Belfast Telegraph

Fionola Meredith: Sexist quips and wolf whistles may be a pain, but they can hardly count as hate crimes

Treating women as perpetual victims of misogyny does them no favours, says Fionola Meredith

I've heard this particular sexist remark so many times in my life, and always from random male strangers. "Cheer up, love. It'll never happen." On the most recent occasion it happened while I was waiting to take part in a radio broadcast. I'm sitting there in the green room, minding my own business, staring into space. A balding bloke - completely unknown to me - pops his head around the door and, with a perky grin, delivers the stunningly original quip: "Cheer up, love…"

Why is it sexist? Well, for a start, it's always said by a man to a woman. If it was a man sitting there waiting to go on air I can absolutely guarantee you that Mr Baldy would not have taken it upon himself to bounce in uninvited and tell the guy to start smiling.

The hidden assumption behind the remark is that women must look cheerful, willing to please and, if possible, decorative - or at least not actively offensive to the eye - at all times. If we don't we're liable to get these passive-aggressive little reminders from a certain sort of man.

I can't help it if I have what's commonly known as "resting bitch face" - an unintentional expression of grumpiness when in repose. So I guess I'll keep getting told to cheer up. The expected response, I assume, is a compliant, girlish giggle, but I do draw the line at that.

It's just another of those sexist little irritants that women frequently encounter and either ignore or deal with competently and without fuss like the capable adults they are before moving on with their day.

It's a pain, but no big problem.

A bit like wolf-whistling, though at least that one comes in the form of a compliment, whether it's wanted or not.

But under new proposals recently brought forward to Westminster something as trivial as wolf-whistling could potentially in future be regarded as a misogynistic hate crime.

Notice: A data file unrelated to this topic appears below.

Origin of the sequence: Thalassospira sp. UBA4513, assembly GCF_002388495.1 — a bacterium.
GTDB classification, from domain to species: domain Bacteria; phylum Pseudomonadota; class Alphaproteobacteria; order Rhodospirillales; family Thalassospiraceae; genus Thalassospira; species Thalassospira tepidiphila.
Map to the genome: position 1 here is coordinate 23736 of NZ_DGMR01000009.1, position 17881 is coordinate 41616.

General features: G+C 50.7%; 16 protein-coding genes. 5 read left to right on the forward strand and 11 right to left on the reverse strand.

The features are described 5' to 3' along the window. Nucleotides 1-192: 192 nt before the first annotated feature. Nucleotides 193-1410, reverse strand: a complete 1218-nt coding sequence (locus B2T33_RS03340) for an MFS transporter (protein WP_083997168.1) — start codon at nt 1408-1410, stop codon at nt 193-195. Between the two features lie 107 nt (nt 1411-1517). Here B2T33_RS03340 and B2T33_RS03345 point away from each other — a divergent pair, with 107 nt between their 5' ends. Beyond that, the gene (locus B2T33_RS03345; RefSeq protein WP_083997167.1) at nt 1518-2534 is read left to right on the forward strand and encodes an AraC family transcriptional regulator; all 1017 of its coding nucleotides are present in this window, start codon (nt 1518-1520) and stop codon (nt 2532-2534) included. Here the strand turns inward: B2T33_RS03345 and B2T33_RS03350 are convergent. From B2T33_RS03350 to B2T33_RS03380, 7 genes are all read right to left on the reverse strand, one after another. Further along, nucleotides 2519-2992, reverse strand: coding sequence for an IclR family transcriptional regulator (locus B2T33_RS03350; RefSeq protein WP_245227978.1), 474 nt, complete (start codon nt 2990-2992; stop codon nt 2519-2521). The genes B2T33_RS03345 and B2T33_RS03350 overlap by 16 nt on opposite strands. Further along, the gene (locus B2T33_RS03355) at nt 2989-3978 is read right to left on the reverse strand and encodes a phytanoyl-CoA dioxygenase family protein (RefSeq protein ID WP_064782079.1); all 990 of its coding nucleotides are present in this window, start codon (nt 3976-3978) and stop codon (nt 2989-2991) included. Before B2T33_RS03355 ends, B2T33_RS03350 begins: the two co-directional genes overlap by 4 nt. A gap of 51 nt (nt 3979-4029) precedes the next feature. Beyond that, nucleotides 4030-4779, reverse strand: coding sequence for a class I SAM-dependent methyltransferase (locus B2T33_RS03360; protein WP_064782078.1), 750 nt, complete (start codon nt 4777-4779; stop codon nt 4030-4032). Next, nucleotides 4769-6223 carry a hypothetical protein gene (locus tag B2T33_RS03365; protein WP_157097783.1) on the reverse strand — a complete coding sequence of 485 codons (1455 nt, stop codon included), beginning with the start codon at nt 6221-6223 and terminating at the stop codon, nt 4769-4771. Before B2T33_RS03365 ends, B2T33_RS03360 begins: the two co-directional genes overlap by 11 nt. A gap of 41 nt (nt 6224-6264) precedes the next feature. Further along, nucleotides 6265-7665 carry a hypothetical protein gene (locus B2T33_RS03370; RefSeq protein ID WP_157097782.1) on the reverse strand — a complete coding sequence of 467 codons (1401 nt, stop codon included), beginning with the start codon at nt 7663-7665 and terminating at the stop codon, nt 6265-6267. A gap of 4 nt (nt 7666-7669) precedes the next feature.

In a pilot scheme in Nottingham, which informed the Westminster debate, misogyny hate crime was defined as "incidents against women that are motivated by the attitude of men towards women and includes behaviour targeted at women by men simply because they are women". That's an incredibly broad definition by anyone's standards.

Can you honestly imagine going along to the police station and saying: "Officer, I wish to report a hate crime. A vile, woman-loathing builder has signalled his appreciation of my appearance by making a squeaky woo-woo sound with his lips."

I mean, really? That would be as absurd as me reporting Mr Baldy to the cops for being a patronising sexist prat, though I could argue that the green room incident met the Nottingham criteria for a hate crime.

Or maybe I'm guilty of a hate crime myself by calling him Mr Baldy? Follically challenged people have their feelings too, after all.

By rushing to label all women as victims of one kind or another, campaigners do a huge disservice to genuine victims of sexual abuse, assault, discrimination and harassment.

When are mainstream feminists going to come to their senses and realise that irritating but low-level encounters are not tantamount to crime, and that most women do not consider themselves in need of special protection against prats?

Sadly, it looks like it's too late for that. The global women's race for victimhood is well out of the starting blocks and there's no stopping it now. When the Belfast historian Liam Kennedy coined the acronym MOPE - Most Oppressed People Ever - he was referring to lessons from Irish history, not the childishness of modern feminist identity politics. But he may as well have been, because the self-justificatory, self-pitying wail sounds exactly the same.

Take the tennis star Serena Williams' ridiculous outburst at the US Open last Saturday. Basically she threw a silly, infantile strop, breaking her racquet and shrieking insults at the umpire ("liar", "thief") because he dared to reprimand her.

Instead of apologising afterwards for losing the bap, the rich, powerful, influential athlete immediately claimed she was the victim of sexism. "I'm here fighting for women's rights and for women's equality and for all kinds of stuff," she declared.

I thought she was there to try to win a lucrative tennis match, but hey, why let facts get in the way of a good mope?

Deriving your identity from perpetual victimhood is the opposite of empowerment. And a pathetic, tear-stained refrain of "poor me" won't win the war for women's equality.

I hate to say it, but perhaps it really is time to cheer up.

Belfast Telegraph

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